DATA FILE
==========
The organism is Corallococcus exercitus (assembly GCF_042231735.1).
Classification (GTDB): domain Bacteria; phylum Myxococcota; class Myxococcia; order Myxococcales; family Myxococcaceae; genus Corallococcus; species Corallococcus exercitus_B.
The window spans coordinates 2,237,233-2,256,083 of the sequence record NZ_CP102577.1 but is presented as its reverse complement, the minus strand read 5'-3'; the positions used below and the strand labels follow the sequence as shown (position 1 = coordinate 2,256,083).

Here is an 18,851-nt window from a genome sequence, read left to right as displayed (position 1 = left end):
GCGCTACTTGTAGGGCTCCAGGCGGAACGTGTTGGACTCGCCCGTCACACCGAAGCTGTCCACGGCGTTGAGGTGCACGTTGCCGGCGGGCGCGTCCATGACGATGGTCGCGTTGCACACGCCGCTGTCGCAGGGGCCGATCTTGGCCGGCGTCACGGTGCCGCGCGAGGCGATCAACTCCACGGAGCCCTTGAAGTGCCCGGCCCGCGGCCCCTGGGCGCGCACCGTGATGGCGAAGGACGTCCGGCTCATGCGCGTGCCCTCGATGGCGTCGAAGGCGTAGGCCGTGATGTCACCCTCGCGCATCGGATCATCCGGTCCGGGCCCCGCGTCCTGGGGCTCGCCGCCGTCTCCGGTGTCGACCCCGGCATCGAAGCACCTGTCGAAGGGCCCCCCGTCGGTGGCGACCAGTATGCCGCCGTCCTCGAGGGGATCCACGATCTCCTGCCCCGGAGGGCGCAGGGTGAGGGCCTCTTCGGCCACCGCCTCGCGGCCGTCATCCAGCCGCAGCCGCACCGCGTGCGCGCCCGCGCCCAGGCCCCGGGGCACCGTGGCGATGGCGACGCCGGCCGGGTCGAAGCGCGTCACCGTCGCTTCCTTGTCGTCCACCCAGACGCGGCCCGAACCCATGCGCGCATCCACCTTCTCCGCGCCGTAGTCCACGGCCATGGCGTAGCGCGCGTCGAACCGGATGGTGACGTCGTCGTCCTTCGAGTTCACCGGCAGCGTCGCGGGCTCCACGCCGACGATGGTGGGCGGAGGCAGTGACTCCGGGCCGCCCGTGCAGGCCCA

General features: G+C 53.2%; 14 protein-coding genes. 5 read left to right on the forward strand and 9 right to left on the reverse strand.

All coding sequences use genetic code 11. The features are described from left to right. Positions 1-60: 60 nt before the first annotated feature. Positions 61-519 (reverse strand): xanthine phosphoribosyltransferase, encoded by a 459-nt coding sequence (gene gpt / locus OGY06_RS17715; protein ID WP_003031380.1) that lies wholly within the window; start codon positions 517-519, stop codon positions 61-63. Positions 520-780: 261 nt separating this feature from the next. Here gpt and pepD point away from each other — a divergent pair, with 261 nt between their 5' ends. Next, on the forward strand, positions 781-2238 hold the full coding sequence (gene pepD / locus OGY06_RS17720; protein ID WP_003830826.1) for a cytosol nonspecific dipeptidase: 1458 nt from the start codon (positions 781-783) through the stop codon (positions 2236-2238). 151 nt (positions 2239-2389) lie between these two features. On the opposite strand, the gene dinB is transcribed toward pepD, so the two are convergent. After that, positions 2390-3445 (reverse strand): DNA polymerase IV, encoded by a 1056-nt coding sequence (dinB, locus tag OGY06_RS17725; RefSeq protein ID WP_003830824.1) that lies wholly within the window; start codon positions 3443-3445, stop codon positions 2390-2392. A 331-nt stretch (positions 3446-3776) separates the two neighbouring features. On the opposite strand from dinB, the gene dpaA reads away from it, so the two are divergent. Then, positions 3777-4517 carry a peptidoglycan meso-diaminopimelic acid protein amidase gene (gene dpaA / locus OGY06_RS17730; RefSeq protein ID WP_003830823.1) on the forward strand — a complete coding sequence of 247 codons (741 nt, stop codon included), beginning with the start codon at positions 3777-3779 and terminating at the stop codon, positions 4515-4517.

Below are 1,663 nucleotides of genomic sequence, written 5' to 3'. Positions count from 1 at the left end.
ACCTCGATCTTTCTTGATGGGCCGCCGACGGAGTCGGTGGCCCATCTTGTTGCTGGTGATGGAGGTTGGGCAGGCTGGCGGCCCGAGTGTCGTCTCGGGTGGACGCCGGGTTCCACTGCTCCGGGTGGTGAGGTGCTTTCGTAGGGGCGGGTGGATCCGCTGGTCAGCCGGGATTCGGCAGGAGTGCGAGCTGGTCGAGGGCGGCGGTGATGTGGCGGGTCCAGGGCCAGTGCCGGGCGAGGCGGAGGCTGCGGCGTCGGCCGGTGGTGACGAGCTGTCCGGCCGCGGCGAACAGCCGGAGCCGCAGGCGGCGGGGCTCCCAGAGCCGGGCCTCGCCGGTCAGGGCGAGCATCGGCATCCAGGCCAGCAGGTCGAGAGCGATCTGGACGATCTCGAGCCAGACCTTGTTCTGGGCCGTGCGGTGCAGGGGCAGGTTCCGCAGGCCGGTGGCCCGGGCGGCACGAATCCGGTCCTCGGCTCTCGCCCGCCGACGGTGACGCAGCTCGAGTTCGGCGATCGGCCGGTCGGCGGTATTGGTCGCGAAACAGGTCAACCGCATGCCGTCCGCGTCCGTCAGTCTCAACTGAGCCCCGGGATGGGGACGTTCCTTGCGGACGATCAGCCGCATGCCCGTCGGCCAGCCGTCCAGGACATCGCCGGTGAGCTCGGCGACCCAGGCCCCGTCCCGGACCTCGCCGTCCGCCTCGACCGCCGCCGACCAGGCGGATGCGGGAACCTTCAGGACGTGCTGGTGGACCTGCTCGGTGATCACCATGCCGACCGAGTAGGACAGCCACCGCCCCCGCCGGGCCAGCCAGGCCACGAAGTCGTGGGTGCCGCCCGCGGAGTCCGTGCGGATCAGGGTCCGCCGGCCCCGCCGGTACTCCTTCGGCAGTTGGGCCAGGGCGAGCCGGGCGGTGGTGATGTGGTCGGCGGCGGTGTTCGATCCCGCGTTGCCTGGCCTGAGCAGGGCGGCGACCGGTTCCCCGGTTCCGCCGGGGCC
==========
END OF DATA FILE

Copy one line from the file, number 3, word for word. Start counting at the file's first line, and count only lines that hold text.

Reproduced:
The window spans coordinates 2,237,233-2,256,083 of the sequence record NZ_CP102577.1 but is presented as its reverse complement, the minus strand read 5'-3'; the positions used below and the strand labels follow the sequence as shown (position 1 = coordinate 2,256,083).